Shabbos 12 contains a perplexing Braisa that says one may not visit the sick on Shabbos. The Talmud cuts back on this and explains that if one does visit the sick, one should say: May the shabos heal you or peace be with you. One would think that this is the highest level of a shabbos experience.
Due to the current circumstances, the SD heard the shiur online from Rabbi Grossman (Z’l). Rabbi Grossman explains that visiting the sick, calling out with the sick in prayer is an intense physical and emotional experience. According to Rabbi Grossman, it appears that the Talmud envisioned a visit with intense prayer, intense conversation… all of which the Rabbis felt was only appropriate for weekday behavior and not for shabbos behavior. Even Rashi says that such actions will call pain.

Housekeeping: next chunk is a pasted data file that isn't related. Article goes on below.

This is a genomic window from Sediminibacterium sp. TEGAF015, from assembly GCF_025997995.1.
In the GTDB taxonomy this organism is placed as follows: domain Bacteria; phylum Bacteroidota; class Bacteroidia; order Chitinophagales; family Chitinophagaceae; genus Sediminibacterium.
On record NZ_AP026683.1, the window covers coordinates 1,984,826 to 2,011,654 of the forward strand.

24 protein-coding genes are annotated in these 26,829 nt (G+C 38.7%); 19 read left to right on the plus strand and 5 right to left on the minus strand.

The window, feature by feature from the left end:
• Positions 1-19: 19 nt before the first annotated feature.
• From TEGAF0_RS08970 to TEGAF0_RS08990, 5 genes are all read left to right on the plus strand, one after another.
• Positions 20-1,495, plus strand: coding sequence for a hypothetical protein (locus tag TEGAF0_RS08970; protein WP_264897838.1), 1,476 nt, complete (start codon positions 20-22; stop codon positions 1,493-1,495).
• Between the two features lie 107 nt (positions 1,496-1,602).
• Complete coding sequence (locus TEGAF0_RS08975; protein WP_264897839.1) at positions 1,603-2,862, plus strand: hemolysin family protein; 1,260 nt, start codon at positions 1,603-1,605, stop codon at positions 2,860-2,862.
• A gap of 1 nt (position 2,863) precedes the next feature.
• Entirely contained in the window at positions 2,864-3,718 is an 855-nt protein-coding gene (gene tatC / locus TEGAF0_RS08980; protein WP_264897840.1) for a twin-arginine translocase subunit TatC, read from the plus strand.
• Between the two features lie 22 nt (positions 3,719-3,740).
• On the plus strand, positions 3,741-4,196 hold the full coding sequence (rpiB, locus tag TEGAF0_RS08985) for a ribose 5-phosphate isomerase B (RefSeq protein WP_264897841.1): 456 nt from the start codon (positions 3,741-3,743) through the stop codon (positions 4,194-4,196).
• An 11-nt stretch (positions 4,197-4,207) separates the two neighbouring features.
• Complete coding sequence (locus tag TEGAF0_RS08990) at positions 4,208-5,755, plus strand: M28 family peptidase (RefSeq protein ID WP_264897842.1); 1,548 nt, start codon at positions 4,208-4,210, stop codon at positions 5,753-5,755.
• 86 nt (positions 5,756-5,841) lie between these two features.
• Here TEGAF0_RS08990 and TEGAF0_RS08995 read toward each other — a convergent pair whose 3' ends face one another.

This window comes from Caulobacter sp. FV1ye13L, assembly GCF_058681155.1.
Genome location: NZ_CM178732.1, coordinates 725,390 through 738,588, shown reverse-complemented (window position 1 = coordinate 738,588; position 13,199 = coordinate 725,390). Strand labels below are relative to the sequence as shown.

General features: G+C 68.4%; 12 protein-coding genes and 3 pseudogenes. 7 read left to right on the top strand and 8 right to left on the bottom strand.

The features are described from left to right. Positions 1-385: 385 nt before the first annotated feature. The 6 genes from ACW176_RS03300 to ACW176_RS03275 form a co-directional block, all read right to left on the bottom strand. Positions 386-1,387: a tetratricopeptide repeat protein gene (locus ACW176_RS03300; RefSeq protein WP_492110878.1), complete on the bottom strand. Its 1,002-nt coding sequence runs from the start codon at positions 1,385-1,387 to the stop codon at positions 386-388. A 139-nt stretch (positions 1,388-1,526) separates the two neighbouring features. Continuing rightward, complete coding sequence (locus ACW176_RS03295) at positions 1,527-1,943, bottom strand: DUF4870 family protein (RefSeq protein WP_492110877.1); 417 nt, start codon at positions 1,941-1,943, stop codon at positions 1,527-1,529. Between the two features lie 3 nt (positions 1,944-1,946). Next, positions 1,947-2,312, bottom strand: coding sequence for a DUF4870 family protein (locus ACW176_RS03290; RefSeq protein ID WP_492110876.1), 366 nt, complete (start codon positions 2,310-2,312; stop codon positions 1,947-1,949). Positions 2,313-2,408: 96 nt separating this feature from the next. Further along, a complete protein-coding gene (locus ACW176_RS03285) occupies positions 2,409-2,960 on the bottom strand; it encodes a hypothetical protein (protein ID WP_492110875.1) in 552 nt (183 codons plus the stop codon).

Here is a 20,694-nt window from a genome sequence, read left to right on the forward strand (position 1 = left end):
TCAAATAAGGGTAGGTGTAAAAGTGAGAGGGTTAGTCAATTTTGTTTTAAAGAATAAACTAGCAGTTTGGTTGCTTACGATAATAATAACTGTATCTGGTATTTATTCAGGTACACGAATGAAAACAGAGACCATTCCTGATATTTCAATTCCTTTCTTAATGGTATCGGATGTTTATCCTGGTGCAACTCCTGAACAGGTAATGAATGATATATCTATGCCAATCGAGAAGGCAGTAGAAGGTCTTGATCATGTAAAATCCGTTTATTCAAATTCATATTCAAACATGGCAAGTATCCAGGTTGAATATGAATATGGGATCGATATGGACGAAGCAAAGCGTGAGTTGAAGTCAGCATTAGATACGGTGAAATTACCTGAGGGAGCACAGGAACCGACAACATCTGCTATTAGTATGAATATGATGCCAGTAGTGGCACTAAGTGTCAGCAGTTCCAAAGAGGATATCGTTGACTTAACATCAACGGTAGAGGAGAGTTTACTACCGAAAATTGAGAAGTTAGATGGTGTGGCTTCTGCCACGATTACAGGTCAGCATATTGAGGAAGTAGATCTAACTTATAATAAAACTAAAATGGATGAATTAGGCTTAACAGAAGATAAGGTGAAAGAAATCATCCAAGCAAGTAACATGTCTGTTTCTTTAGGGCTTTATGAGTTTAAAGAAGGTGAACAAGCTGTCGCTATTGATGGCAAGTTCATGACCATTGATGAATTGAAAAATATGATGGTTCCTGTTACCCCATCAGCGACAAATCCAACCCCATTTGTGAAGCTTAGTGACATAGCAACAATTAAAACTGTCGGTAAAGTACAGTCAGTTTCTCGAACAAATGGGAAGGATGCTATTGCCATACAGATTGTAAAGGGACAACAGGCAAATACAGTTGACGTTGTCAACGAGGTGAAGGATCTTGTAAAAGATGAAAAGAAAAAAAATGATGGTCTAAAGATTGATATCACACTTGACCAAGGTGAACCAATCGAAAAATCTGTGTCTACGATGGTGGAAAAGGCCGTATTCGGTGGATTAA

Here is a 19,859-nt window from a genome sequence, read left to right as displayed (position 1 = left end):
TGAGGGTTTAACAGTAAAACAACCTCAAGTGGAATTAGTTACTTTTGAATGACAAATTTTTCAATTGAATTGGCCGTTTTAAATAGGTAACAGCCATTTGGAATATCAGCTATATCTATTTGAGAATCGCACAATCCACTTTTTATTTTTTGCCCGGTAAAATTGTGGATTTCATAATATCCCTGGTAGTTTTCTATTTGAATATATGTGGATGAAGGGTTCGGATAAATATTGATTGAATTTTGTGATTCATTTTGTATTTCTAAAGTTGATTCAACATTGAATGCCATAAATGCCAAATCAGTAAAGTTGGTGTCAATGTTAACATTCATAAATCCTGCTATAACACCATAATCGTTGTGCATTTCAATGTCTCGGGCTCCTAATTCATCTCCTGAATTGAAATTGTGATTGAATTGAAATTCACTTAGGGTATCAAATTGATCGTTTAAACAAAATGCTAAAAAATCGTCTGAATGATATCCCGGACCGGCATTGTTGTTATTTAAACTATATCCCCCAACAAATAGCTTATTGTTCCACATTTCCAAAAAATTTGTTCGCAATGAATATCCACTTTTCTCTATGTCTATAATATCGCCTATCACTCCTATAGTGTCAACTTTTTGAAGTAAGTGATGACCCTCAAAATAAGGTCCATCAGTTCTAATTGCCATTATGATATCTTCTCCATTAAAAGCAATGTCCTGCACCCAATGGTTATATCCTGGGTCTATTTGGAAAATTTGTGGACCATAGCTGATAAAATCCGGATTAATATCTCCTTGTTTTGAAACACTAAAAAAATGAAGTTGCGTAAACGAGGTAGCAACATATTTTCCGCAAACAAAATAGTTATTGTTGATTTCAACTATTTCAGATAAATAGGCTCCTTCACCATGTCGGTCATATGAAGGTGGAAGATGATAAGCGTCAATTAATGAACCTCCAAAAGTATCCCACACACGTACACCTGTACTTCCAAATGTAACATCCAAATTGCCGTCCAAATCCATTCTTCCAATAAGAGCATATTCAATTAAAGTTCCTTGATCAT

This is a radical change in how we view Shabbos and shabbos activities. It is common in the SD community for people walk to hospital and nursing homes and spend literally hours visiting the sick. It is such a foreign idea to the SD that such behavior would not be appropriate for Shabbat.
The answer lies in our understanding of Shabbos. Clearly the Rabbis of the Talmud and Mishna envisioned a day of intense introspection, quiet, peace, tranquility. They must have envisioned a day of not much physical commotion or walking. A day of true re-invigoration of the self.
The second element is that the Rabbis saw visiting the sick as a weekday event. Many of us work and might say we don’t have time to do this during the week and need Shabbos to do bikur cholim. The answer the Rabbis are saying is that just as we work, do laundry, go the gym on weekdays, we must find time to do bikur cholim as well. We cannot say I will have time on Shabbos to do this. We must make time during the week for concern of others.
This Braisa is both a new look at Shabbos and a new look at how we view our weekday events.